Exercise and losing weight are two things that can be done to naturally treat hypertension. Recently, new guidelines were released that highlight the importance of exercise in reducing high blood pressure.
Exercising for 30 minutes at moderate intensity to get your heart pumping up to 70 to 85 per cent of your maximal rate on most, or preferably all, days of the week is recommended for people with hypertension. The 30 minutes of exercise can be at once, or accumulated throughout the day - such as in three 10-minute walks.
Exercise can also help reduce the need for high blood pressure medication, and keep your blood pressure at a desirable level - less than 120/80mm Hg - as you age.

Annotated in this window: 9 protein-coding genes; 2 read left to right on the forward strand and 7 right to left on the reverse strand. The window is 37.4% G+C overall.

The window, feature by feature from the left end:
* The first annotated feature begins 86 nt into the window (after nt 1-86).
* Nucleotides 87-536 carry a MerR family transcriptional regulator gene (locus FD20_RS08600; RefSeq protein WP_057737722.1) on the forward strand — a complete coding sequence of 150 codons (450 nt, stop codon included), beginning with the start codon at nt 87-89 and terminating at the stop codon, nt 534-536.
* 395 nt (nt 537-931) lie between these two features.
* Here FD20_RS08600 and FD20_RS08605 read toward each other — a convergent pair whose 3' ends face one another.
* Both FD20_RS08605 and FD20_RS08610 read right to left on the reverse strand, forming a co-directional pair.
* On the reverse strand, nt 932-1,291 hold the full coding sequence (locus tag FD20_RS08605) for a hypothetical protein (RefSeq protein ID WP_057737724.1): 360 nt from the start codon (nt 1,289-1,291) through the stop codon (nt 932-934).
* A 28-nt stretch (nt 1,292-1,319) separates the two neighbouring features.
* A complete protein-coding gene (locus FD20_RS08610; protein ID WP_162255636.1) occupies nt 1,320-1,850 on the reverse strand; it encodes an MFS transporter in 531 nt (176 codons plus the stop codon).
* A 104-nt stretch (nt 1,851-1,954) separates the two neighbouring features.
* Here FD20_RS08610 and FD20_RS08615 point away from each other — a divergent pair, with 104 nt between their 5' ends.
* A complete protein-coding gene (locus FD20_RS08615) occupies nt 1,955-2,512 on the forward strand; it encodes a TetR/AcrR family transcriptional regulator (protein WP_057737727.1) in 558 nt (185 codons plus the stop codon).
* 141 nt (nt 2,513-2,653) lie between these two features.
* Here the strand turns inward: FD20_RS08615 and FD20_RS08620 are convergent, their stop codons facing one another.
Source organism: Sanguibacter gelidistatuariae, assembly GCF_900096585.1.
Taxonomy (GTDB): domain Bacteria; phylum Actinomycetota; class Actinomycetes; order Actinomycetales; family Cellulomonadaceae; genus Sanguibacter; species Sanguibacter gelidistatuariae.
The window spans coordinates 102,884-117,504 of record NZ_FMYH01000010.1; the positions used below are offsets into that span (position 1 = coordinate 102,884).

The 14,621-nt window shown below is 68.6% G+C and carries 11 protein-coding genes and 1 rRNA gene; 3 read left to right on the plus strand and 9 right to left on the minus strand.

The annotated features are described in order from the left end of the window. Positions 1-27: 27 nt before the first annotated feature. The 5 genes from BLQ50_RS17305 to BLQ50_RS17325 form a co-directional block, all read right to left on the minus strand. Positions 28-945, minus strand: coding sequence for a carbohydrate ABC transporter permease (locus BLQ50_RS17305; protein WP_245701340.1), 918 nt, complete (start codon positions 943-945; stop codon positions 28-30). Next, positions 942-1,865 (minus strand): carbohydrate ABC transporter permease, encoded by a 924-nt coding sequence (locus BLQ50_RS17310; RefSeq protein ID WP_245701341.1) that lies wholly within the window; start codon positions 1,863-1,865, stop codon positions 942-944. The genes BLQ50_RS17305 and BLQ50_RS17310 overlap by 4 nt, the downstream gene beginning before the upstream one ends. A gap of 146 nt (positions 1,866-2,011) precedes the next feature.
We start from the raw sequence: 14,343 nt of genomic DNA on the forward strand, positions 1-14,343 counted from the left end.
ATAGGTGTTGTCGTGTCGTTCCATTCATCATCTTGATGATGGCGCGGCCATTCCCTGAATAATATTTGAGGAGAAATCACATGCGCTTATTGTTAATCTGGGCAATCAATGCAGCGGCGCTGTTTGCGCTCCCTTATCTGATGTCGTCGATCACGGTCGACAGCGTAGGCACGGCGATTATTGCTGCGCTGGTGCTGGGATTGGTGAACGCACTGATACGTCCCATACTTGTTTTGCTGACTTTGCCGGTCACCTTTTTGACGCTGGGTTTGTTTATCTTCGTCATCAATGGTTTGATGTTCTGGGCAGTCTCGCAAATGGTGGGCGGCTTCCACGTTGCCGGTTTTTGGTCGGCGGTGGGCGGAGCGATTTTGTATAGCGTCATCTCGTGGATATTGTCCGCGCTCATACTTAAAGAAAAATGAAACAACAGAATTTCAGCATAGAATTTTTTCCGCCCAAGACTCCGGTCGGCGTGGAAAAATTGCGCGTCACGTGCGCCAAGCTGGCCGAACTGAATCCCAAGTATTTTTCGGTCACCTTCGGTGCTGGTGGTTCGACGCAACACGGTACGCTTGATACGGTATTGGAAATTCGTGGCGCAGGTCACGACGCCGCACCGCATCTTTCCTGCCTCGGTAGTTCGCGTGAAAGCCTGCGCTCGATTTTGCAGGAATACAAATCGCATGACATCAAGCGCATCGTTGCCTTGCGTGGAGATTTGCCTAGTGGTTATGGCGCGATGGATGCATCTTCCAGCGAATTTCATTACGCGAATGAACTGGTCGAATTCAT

Improving your diet can also reduce your blood pressure and risk of stroke, coronary heart disease and heart attack.
Restrict your sodium intake to 1.5g/day (about 1 teaspoon). This will generally lower a person's blood pressure regardless of whether he is suffering from hypertension or not. It can also help keep your blood pressure in check as you grow older, and lower the risk of other health complications.
Eating about eight servings of fruits and vegetables daily increases potassium intake, which reduces blood pressure in hypertensive individuals.
Also, limit your alcohol intake to two drinks a day because there is a dose-response relationship between alcohol and blood pressure.
If your high blood pressure persists after these lifestyle modifications, your doctor may recommend medication. The type of medication will depend on your age, race, risk factors, diabetes status and presence of heart diseases.